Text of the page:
Be willing to change your opinions. 🟪 Listen to everyone’s opinions with an open mind. Remember that you are trying to reach a decision everyone agrees with.
Don’t get personal. 🟪 Try not to criticize or say anything too personal. And if you hear a personal comment, remind the speaker that this is a group project and everyone needs to work together.
Skills for Clarifying
Clarifying means “clearing up.” If someone in the group is confused, the group can’t work together toward its goal. Here are some ways you can help clear up confusion:
Remember your goal. 🟪 Remind everybody what the group’s goal is, and suggest steps that will help you reach that goal. For example: “First, let’s decide whether to do a report or make a model. Then let’s decide what each person’s job will be.”
Re-explain it. 🟪 If someone doesn’t understand something, re-explain it, or ask if anyone else can think of a new way to explain it.
Stay on track. 🟪 If someone gets off track, say something as simple as, “I think we should get back to the main point.”
Making a Group Decision
Successful groups make decisions by consensus. Reaching a consensus means “getting the majority of the group to agree with the decision.” How do you get everyone (or nearly everyone) to agree? Here are some tips:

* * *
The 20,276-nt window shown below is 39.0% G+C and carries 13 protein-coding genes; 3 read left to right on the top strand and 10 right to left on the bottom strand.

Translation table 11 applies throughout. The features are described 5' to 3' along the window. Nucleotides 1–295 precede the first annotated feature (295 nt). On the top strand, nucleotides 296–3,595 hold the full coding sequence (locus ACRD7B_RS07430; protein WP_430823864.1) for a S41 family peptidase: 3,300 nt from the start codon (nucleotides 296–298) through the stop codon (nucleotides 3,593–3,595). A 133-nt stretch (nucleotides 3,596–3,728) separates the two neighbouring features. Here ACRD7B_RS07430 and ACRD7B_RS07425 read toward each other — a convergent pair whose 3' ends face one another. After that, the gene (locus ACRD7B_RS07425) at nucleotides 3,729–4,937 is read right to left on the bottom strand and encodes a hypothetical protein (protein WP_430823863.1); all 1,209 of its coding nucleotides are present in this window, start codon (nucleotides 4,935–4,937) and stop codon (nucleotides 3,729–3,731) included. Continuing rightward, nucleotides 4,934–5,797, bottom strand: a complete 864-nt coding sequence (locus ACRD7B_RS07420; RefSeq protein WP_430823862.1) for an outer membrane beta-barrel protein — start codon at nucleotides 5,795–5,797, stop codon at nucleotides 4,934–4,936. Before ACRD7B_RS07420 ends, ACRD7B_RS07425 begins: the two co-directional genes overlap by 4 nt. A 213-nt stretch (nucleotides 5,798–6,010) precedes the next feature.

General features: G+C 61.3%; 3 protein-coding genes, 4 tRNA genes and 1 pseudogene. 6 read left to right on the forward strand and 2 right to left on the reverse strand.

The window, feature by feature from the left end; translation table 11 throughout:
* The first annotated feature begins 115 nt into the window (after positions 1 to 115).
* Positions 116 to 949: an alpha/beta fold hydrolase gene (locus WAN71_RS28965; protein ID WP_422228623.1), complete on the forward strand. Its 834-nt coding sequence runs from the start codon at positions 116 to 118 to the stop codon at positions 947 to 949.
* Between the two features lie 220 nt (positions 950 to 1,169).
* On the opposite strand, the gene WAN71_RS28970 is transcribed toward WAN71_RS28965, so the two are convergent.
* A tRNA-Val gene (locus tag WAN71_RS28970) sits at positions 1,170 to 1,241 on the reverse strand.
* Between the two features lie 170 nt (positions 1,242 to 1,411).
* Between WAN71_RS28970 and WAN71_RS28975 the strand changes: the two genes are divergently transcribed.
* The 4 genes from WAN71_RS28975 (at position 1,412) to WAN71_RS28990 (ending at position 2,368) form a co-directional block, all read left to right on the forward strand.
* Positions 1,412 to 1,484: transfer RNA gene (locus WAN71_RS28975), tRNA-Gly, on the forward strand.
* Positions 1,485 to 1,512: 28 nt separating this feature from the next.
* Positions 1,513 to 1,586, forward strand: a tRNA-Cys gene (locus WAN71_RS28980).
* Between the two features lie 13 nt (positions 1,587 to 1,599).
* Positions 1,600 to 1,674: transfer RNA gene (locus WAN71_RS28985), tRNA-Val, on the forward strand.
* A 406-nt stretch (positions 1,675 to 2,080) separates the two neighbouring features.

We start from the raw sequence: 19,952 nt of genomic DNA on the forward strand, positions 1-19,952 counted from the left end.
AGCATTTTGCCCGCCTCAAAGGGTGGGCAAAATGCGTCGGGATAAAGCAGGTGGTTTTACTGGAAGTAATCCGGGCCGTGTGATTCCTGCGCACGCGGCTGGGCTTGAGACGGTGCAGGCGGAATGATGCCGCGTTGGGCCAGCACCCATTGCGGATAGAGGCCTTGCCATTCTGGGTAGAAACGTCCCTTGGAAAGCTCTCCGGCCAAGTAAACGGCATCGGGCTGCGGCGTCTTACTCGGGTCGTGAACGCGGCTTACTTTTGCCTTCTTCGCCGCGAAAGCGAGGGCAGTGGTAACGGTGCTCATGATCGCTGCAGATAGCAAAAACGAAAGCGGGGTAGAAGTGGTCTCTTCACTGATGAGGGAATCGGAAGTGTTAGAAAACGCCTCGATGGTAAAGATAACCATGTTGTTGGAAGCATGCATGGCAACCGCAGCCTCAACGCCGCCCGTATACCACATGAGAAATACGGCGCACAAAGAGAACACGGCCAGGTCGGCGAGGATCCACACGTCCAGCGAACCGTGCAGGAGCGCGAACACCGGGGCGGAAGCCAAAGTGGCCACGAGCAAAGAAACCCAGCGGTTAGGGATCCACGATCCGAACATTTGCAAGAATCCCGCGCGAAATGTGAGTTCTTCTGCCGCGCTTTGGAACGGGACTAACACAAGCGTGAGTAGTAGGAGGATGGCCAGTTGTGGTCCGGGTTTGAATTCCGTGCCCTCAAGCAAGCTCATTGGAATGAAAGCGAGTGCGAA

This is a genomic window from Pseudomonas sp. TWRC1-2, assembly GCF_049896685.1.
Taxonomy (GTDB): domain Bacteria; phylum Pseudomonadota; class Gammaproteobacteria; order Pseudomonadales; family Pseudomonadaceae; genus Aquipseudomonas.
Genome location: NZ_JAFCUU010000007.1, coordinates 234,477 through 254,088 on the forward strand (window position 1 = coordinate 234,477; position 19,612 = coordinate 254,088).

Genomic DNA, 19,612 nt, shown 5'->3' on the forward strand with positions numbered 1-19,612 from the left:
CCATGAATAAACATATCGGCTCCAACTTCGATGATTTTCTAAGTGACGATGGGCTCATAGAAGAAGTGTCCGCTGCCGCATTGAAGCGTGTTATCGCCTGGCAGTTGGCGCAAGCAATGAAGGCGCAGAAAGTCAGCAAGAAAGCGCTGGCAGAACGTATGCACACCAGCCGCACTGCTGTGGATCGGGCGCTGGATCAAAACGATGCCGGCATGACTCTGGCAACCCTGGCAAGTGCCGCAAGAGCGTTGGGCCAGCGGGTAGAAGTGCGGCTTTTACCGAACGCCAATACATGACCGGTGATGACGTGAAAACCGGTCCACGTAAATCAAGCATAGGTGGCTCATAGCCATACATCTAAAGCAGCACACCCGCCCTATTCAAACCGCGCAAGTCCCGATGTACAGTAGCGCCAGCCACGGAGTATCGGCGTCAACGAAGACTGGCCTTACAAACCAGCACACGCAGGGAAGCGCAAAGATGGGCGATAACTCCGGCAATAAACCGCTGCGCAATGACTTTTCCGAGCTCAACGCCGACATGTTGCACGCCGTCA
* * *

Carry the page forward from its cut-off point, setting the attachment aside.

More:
Reaching a Consensus
- Ask everyone in the group for ideas and suggestions. Listen carefully to each person’s ideas.
- Discuss each idea and how it would (or wouldn’t) work.
- Select the idea that most people agree will work well.
- If you select more than one idea, try to combine them into one plan—a plan everyone can agree on.
Tip Remember that to reach a consensus, everyone must be agreeable. This doesn’t mean everyone thinks the decision is the best decision; it means everyone agrees to accept the decision.
Evaluating Your Work
How did your group do? The proof that your group succeeded is a successful product. Before you hand in your project, judge the work your group accomplished. You can do this by having everyone answer and discuss these questions:
- Does our final product meet all the requirements of the assignment?
- Did all the group members do their jobs and contribute to the final product?
- Are we proud to say that this is our product?
Note If you have to answer “no” to any of these questions, you may want to go back and revise your work. Then answer the questions again.
One common group project is to talk about a story or novel you have all read. Below you will find some guidelines for discussing fiction.
Before You Begin
Group members should list the ideas they plan to share.
What is the most important or exciting event in the story?
What parts of the story remind you of your own life? In what way?
What other stories is this one like?
Who are your favorite characters? Why?
How did the main character change during the story?
Do you think the book has a good ending? How would you have ended the book?
Do you think the title fits the book?
What is the author trying to tell the reader about life?
Who else should read this book?
As You Share
In a small group (no more than six), sit facing each other.
- Look at the person who is speaking.
- Listen carefully to one another and write down your reactions and questions.
- Add to what the others say about the book.
- Make sure you share your personal thoughts about the book, too.
- Stay on track and enjoy the conversation!